Composing Effective Images with Art Wolfe
I took my first photography class in recent memory this weekend. It was the "Composing Effective Images - Field Edition" by the renown Seattle photographer Art Wolfe. He hosted a reception Friday night for the fifty-or-so students at his incredible home in West Seattle -- stunning rock and water landscaping, insane west-facing view of Puget Sound, and an art-filled interior. It was a nice way to get ready for the weekend.
We were at the Washington Arboretum Saturday and Sunday for lecture and shooting. Art started by talking about his sources of inspiration. As a trained painter, his influences were famous painters. He talked about bringing elements of line, motion, and gesture into our photos, to tell a story or lead the viewer through the photo. Art kept emphasizing that we should be intentional making photos. It's definitely true that I usually am a little careless in my photography, at best having only a notional idea of what I really want.
After lunch, we went into the Arboretum to shoot. Art and his assistants were on hand to give us advice and help us out. I was a bit stymied at first. Art rescued me and helped me find something good to shoot. There were a few key lessons I got from the brief 1:1. He was scanning rapidly for a few things -- interesting subject, interesting light, with a suitable background. He found some backlit plants and then got me down on the ground with my tripod (which I rarely shoot with, but Art seems to rarely shoot without) and close to the subject. Since I was shooting into the sun, he also helped block the light (which I never think of since I never have an assistant). It was a good reminder that the best vantage to shoot things isn't usually eye level and that you need to have a lot of interesting elements right to make an interesting shot. I followed Art and the group clustered with him for a while, picking up the tips I could and then went off again on my own to shoot a while. I admit, I didn't think I had much in the way of interesting shots and was a little bummed by the end of shooting.
That night, I picked and edited three images for critique the next day. Using some of the ideas Art introduced in class, I managed to come up with three images I really liked that I thought were more graphic and abstract than my usual photos.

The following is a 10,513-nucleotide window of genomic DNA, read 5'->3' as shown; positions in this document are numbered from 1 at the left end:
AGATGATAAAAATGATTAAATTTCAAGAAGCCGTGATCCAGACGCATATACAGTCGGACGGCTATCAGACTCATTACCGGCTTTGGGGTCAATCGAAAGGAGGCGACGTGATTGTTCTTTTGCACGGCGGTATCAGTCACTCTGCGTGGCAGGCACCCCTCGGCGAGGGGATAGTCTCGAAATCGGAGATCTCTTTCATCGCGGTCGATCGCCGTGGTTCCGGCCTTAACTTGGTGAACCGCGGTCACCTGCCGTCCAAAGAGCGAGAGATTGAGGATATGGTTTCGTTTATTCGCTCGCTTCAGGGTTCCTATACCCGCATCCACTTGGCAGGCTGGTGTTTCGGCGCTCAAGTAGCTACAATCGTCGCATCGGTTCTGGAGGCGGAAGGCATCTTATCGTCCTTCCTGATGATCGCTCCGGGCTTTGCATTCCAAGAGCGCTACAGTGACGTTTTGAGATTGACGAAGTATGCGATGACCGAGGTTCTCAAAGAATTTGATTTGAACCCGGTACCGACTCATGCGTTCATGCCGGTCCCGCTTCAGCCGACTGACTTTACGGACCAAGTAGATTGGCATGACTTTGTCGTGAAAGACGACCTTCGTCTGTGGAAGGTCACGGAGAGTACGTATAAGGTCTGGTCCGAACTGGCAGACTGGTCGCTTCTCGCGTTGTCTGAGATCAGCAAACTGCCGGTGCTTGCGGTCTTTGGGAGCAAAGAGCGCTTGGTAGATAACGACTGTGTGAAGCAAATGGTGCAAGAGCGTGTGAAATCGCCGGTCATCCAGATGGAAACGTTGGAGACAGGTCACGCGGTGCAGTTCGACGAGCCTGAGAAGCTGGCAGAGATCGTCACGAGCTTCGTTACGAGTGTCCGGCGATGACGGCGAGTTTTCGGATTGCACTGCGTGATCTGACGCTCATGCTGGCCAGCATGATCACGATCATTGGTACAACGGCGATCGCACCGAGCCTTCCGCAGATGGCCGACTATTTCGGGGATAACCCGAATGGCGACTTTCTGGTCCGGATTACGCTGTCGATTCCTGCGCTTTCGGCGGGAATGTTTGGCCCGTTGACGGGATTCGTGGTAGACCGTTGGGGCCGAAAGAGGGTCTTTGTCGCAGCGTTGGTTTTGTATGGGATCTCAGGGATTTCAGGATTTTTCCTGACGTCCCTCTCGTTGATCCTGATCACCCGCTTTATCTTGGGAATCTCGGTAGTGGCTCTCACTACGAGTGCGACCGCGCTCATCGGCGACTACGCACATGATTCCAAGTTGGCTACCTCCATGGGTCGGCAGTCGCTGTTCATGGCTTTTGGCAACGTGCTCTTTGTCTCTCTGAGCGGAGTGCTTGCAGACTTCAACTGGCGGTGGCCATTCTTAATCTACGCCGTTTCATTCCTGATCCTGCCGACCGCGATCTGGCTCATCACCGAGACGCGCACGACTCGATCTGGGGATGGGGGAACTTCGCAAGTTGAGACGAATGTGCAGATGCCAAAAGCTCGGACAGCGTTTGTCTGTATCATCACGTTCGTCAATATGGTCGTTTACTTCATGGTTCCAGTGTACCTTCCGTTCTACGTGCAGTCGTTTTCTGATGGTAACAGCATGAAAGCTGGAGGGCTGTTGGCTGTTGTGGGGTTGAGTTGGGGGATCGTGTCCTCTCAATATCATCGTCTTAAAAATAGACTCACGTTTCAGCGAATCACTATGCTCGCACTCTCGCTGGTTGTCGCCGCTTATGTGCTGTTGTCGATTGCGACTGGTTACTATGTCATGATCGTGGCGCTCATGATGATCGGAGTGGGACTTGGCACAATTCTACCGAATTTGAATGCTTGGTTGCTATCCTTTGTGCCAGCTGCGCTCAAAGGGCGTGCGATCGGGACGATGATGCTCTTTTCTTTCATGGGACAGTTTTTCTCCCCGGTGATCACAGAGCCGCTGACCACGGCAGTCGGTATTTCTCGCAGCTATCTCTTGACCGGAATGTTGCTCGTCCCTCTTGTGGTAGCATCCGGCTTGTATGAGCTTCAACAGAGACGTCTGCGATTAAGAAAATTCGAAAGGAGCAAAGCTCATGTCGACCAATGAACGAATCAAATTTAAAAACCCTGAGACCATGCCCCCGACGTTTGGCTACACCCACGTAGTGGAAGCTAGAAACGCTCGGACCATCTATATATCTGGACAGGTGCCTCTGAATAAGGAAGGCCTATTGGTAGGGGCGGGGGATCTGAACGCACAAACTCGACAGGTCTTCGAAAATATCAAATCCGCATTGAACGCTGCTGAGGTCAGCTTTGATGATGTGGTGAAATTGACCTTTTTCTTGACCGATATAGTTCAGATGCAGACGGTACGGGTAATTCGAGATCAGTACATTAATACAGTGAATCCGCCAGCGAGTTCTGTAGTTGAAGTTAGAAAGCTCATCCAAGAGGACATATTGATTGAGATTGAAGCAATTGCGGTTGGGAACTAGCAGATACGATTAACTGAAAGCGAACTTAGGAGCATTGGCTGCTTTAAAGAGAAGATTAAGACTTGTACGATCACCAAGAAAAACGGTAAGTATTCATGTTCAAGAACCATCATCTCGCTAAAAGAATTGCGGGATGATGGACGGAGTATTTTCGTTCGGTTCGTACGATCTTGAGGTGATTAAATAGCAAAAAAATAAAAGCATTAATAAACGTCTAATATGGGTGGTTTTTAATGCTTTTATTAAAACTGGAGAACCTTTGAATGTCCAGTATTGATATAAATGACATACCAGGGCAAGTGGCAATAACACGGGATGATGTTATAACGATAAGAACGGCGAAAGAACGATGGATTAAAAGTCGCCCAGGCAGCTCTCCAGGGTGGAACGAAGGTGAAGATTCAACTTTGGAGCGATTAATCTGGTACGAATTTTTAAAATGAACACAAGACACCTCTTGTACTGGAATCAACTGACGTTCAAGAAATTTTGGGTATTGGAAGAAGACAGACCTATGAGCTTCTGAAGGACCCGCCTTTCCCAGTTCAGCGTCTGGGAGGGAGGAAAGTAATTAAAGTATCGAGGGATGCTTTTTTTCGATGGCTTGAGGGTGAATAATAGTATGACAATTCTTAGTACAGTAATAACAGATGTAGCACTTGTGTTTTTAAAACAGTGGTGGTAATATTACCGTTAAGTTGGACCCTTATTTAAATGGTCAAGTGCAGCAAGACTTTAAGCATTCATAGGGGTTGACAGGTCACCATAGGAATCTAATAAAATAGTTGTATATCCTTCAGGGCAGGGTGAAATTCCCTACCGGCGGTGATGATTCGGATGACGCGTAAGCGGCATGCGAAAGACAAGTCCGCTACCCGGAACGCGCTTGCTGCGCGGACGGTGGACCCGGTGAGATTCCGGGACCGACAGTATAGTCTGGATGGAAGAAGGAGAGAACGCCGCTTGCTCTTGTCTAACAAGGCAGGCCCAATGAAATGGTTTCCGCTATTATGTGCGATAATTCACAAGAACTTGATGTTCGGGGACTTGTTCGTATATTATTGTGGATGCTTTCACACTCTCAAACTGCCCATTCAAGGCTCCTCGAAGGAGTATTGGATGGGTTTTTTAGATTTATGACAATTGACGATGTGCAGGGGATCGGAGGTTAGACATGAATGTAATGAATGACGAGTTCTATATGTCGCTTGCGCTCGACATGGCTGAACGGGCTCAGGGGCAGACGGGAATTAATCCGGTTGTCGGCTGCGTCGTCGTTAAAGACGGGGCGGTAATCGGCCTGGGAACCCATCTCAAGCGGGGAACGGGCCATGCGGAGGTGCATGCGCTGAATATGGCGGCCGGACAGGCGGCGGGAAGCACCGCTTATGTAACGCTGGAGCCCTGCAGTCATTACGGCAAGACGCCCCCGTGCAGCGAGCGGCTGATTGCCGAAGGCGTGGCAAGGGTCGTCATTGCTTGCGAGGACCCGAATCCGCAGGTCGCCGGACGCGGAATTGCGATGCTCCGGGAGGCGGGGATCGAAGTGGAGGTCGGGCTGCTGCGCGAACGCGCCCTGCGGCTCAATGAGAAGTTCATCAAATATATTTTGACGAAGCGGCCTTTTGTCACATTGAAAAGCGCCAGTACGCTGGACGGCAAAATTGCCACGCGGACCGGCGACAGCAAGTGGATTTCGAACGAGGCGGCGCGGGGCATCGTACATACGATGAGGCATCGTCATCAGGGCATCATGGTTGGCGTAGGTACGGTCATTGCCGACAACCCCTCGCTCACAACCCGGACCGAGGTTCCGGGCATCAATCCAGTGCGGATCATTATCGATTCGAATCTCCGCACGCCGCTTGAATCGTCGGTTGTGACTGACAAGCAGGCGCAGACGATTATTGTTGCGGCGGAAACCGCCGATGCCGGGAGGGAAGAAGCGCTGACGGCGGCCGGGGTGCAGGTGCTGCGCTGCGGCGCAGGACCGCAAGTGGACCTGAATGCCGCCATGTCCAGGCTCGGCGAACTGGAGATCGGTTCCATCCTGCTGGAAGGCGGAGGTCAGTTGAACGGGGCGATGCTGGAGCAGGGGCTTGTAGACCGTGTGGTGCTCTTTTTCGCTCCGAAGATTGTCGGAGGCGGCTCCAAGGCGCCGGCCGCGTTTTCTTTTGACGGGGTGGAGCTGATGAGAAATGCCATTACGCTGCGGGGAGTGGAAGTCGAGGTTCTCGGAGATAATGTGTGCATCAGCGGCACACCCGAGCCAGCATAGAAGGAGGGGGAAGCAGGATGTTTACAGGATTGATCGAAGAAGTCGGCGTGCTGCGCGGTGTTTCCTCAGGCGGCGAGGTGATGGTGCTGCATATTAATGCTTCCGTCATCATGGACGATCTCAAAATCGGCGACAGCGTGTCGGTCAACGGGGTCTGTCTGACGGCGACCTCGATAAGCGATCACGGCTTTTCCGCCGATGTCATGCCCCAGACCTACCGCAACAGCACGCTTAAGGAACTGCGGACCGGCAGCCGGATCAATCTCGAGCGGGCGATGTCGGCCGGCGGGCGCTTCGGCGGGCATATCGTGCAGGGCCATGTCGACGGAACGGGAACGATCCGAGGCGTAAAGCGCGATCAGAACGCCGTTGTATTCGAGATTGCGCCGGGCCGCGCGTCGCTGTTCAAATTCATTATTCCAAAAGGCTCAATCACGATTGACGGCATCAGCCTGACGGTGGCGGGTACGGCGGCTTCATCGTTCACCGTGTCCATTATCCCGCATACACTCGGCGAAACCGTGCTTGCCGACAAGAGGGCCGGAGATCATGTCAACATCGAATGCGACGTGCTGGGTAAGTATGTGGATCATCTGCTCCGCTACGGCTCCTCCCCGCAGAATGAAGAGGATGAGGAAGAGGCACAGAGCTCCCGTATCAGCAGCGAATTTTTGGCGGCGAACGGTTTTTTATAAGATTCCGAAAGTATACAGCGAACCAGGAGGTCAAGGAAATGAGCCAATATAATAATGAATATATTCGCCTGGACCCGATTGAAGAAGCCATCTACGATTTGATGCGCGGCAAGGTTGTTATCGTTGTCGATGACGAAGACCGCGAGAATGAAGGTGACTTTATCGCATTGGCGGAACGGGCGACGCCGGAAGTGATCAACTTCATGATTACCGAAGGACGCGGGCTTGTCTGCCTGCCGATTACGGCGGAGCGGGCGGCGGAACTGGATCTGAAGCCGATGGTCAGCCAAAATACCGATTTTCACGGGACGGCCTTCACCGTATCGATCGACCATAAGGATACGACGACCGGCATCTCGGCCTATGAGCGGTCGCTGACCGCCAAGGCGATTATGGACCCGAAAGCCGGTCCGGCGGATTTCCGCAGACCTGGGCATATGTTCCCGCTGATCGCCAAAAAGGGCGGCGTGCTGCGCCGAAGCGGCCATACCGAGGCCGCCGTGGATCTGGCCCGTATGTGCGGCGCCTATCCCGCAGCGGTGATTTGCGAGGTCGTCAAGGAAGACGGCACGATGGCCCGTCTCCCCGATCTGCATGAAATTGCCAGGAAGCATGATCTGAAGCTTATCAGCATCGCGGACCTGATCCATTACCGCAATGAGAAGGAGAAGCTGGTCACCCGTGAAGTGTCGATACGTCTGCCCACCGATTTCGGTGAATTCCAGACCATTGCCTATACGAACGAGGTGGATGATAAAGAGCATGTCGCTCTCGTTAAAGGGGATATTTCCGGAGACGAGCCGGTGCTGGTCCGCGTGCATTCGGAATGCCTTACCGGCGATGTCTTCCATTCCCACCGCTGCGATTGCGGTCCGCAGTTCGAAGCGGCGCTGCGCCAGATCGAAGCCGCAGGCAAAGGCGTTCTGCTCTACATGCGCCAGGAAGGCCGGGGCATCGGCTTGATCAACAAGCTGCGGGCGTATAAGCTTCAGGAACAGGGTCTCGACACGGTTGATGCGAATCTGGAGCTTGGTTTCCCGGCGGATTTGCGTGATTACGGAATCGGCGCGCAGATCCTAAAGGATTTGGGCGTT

This is a tree trunk with a sawn off end. It's the only shot of the three where I had a pretty clear idea of what I wanted when I shot the picture. I really liked the thick white line and the contrasting textures and colors on either side of it.
I saw these backlit leaves and liked the glow. I didn't have a macro lens or extension tubes with me, so I shot a much broader scene with a lot more leaves. I cropped it down to these two, mostly the get the shape against the lovely background. Besides cropping the image, I only messed with the levels to do this.
Art turned me onto this kind of pointy, backlit leaf. The leaves themselves were green with brown spots, which I thought was distracting. I loved how the edges and veins glowed, so I decided to focus on those and minimize the color distractions by going black and white. I haven't decided yet whether I like this image better this way or vertically.
The second day started with a great lecture on the different lenses he uses and more importantly, how he uses them. Interestingly, he seems to use only a small number of lenses on a regular basis, bringing in others as needed. The 16-35 and 70-200 are his primary lenses. He uses others such as the fish-eye and 500mm+ in special cases. He also uses a 24-105 as a walking-around lens as well as for some aerial shots. I was a bit surprised to hear that he uses the Canon 70-200 f4 instead of the 2.8; the quality is still very good and it weighs less. Since he's shooting on a tripod most of the time and since digital cameras have usably go to higher ISOs, the weight is a good tradeoff against the extra speed. He also doesn't seem to shoot much with normal lenses (50mm range). Since they produce photos like we normally see them, his contention is they make for uninteresting shots.